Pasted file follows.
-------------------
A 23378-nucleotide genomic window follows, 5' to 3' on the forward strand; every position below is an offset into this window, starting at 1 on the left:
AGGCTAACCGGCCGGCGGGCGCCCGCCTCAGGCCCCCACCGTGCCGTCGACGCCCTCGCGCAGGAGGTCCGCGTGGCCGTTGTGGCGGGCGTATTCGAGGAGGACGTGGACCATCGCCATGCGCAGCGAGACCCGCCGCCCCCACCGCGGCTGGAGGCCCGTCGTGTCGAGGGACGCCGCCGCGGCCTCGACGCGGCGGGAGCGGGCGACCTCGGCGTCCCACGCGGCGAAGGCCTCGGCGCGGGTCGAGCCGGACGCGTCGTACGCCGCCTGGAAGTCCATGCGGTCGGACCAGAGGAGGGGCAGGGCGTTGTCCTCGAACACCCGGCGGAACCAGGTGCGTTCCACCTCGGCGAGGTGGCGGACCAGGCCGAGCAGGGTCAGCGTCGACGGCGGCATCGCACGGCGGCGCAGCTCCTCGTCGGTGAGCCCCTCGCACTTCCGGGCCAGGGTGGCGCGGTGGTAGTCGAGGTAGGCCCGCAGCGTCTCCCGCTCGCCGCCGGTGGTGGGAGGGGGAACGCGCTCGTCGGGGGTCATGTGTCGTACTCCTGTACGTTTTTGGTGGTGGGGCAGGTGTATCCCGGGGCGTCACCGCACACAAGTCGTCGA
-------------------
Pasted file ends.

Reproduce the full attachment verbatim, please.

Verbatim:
A 23378-nucleotide genomic window follows, 5' to 3' on the forward strand; every position below is an offset into this window, starting at 1 on the left:
AGGCTAACCGGCCGGCGGGCGCCCGCCTCAGGCCCCCACCGTGCCGTCGACGCCCTCGCGCAGGAGGTCCGCGTGGCCGTTGTGGCGGGCGTATTCGAGGAGGACGTGGACCATCGCCATGCGCAGCGAGACCCGCCGCCCCCACCGCGGCTGGAGGCCCGTCGTGTCGAGGGACGCCGCCGCGGCCTCGACGCGGCGGGAGCGGGCGACCTCGGCGTCCCACGCGGCGAAGGCCTCGGCGCGGGTCGAGCCGGACGCGTCGTACGCCGCCTGGAAGTCCATGCGGTCGGACCAGAGGAGGGGCAGGGCGTTGTCCTCGAACACCCGGCGGAACCAGGTGCGTTCCACCTCGGCGAGGTGGCGGACCAGGCCGAGCAGGGTCAGCGTCGACGGCGGCATCGCACGGCGGCGCAGCTCCTCGTCGGTGAGCCCCTCGCACTTCCGGGCCAGGGTGGCGCGGTGGTAGTCGAGGTAGGCCCGCAGCGTCTCCCGCTCGCCGCCGGTGGTGGGAGGGGGAACGCGCTCGTCGGGGGTCATGTGTCGTACTCCTGTACGTTTTTGGTGGTGGGGCAGGTGTATCCCGGGGCGTCACCGCACACAAGTCGTCGA